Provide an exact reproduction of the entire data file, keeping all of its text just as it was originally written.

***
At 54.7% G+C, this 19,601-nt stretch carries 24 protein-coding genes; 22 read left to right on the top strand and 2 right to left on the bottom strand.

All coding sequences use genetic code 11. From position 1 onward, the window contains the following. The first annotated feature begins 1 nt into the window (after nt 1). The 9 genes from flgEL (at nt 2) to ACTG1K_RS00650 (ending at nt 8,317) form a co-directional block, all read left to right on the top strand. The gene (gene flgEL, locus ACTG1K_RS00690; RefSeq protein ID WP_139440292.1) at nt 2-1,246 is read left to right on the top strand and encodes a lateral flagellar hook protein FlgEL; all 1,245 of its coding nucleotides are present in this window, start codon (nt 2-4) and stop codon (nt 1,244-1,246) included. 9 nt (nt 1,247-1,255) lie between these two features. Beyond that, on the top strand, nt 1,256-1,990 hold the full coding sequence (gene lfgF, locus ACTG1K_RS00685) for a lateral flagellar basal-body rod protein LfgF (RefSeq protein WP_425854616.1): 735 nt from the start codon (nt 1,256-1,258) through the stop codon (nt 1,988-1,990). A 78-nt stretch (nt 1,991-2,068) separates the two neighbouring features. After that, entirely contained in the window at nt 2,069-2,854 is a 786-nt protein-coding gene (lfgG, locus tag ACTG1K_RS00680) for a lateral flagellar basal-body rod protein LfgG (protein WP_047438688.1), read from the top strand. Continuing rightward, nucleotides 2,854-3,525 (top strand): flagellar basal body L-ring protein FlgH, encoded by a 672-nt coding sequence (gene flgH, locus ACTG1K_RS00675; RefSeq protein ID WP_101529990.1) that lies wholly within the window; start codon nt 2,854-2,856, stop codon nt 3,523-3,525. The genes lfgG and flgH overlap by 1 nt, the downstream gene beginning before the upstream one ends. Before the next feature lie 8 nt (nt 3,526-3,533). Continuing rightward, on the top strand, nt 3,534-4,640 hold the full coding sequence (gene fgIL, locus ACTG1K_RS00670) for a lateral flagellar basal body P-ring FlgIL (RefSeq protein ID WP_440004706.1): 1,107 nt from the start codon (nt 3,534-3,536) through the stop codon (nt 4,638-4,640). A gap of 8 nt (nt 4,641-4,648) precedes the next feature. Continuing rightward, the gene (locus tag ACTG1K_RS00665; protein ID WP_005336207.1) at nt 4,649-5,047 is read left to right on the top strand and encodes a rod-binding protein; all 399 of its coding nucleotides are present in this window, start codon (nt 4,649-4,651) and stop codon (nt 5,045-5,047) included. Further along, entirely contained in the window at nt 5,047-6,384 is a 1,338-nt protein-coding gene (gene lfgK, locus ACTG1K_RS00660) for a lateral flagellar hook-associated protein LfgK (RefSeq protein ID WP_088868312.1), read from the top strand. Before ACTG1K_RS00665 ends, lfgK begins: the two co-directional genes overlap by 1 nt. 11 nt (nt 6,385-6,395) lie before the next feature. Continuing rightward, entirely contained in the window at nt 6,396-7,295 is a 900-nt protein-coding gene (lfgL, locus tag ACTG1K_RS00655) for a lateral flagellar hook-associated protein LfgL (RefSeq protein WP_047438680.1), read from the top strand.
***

At 54.7% G+C, this 19,601-nt stretch carries 24 protein-coding genes; 22 read left to right on the top strand and 2 right to left on the bottom strand.

All coding sequences use genetic code 11. From position 1 onward, the window contains the following. The first annotated feature begins 1 nt into the window (after nt 1). The 9 genes from flgEL (at nt 2) to ACTG1K_RS00650 (ending at nt 8,317) form a co-directional block, all read left to right on the top strand. The gene (gene flgEL, locus ACTG1K_RS00690; RefSeq protein ID WP_139440292.1) at nt 2-1,246 is read left to right on the top strand and encodes a lateral flagellar hook protein FlgEL; all 1,245 of its coding nucleotides are present in this window, start codon (nt 2-4) and stop codon (nt 1,244-1,246) included. 9 nt (nt 1,247-1,255) lie between these two features. Beyond that, on the top strand, nt 1,256-1,990 hold the full coding sequence (gene lfgF, locus ACTG1K_RS00685) for a lateral flagellar basal-body rod protein LfgF (RefSeq protein WP_425854616.1): 735 nt from the start codon (nt 1,256-1,258) through the stop codon (nt 1,988-1,990). A 78-nt stretch (nt 1,991-2,068) separates the two neighbouring features. After that, entirely contained in the window at nt 2,069-2,854 is a 786-nt protein-coding gene (lfgG, locus tag ACTG1K_RS00680) for a lateral flagellar basal-body rod protein LfgG (protein WP_047438688.1), read from the top strand. Continuing rightward, nucleotides 2,854-3,525 (top strand): flagellar basal body L-ring protein FlgH, encoded by a 672-nt coding sequence (gene flgH, locus ACTG1K_RS00675; RefSeq protein ID WP_101529990.1) that lies wholly within the window; start codon nt 2,854-2,856, stop codon nt 3,523-3,525. The genes lfgG and flgH overlap by 1 nt, the downstream gene beginning before the upstream one ends. Before the next feature lie 8 nt (nt 3,526-3,533). Continuing rightward, on the top strand, nt 3,534-4,640 hold the full coding sequence (gene fgIL, locus ACTG1K_RS00670) for a lateral flagellar basal body P-ring FlgIL (RefSeq protein ID WP_440004706.1): 1,107 nt from the start codon (nt 3,534-3,536) through the stop codon (nt 4,638-4,640). A gap of 8 nt (nt 4,641-4,648) precedes the next feature. Continuing rightward, the gene (locus tag ACTG1K_RS00665; protein ID WP_005336207.1) at nt 4,649-5,047 is read left to right on the top strand and encodes a rod-binding protein; all 399 of its coding nucleotides are present in this window, start codon (nt 4,649-4,651) and stop codon (nt 5,045-5,047) included. Further along, entirely contained in the window at nt 5,047-6,384 is a 1,338-nt protein-coding gene (gene lfgK, locus ACTG1K_RS00660) for a lateral flagellar hook-associated protein LfgK (RefSeq protein ID WP_088868312.1), read from the top strand. Before ACTG1K_RS00665 ends, lfgK begins: the two co-directional genes overlap by 1 nt. 11 nt (nt 6,385-6,395) lie before the next feature. Continuing rightward, entirely contained in the window at nt 6,396-7,295 is a 900-nt protein-coding gene (lfgL, locus tag ACTG1K_RS00655) for a lateral flagellar hook-associated protein LfgL (RefSeq protein WP_047438680.1), read from the top strand.